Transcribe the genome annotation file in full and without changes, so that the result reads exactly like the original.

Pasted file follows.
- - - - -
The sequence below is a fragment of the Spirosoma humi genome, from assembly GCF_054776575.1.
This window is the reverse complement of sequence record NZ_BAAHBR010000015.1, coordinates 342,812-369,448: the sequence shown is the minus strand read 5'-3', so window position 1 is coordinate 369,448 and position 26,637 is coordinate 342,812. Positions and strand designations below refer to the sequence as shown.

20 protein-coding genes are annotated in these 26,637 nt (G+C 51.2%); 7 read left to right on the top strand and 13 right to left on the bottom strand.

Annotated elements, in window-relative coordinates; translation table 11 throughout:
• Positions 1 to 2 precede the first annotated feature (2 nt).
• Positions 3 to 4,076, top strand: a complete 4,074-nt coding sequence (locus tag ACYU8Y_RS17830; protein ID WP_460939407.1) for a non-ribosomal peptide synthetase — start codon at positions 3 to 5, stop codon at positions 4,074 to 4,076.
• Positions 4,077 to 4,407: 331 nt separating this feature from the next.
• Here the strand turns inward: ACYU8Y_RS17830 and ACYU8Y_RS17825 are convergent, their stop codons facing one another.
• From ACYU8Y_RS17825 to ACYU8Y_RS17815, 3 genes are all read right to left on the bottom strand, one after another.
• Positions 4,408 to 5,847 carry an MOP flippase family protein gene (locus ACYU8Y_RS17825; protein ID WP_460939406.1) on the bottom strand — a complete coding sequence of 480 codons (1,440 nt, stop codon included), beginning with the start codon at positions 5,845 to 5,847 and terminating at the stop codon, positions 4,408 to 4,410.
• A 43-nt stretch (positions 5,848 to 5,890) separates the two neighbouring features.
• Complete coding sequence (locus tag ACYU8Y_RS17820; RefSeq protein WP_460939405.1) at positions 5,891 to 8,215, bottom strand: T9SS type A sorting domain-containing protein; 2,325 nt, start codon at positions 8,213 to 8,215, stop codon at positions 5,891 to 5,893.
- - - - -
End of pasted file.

The sequence below is a fragment of the Spirosoma humi genome, from assembly GCF_054776575.1.
This window is the reverse complement of sequence record NZ_BAAHBR010000015.1, coordinates 342,812-369,448: the sequence shown is the minus strand read 5'-3', so window position 1 is coordinate 369,448 and position 26,637 is coordinate 342,812. Positions and strand designations below refer to the sequence as shown.

20 protein-coding genes are annotated in these 26,637 nt (G+C 51.2%); 7 read left to right on the top strand and 13 right to left on the bottom strand.

Annotated elements, in window-relative coordinates; translation table 11 throughout:
• Positions 1 to 2 precede the first annotated feature (2 nt).
• Positions 3 to 4,076, top strand: a complete 4,074-nt coding sequence (locus tag ACYU8Y_RS17830; protein ID WP_460939407.1) for a non-ribosomal peptide synthetase — start codon at positions 3 to 5, stop codon at positions 4,074 to 4,076.
• Positions 4,077 to 4,407: 331 nt separating this feature from the next.
• Here the strand turns inward: ACYU8Y_RS17830 and ACYU8Y_RS17825 are convergent, their stop codons facing one another.
• From ACYU8Y_RS17825 to ACYU8Y_RS17815, 3 genes are all read right to left on the bottom strand, one after another.
• Positions 4,408 to 5,847 carry an MOP flippase family protein gene (locus ACYU8Y_RS17825; protein ID WP_460939406.1) on the bottom strand — a complete coding sequence of 480 codons (1,440 nt, stop codon included), beginning with the start codon at positions 5,845 to 5,847 and terminating at the stop codon, positions 4,408 to 4,410.
• A 43-nt stretch (positions 5,848 to 5,890) separates the two neighbouring features.
• Complete coding sequence (locus tag ACYU8Y_RS17820; RefSeq protein WP_460939405.1) at positions 5,891 to 8,215, bottom strand: T9SS type A sorting domain-containing protein; 2,325 nt, start codon at positions 8,213 to 8,215, stop codon at positions 5,891 to 5,893.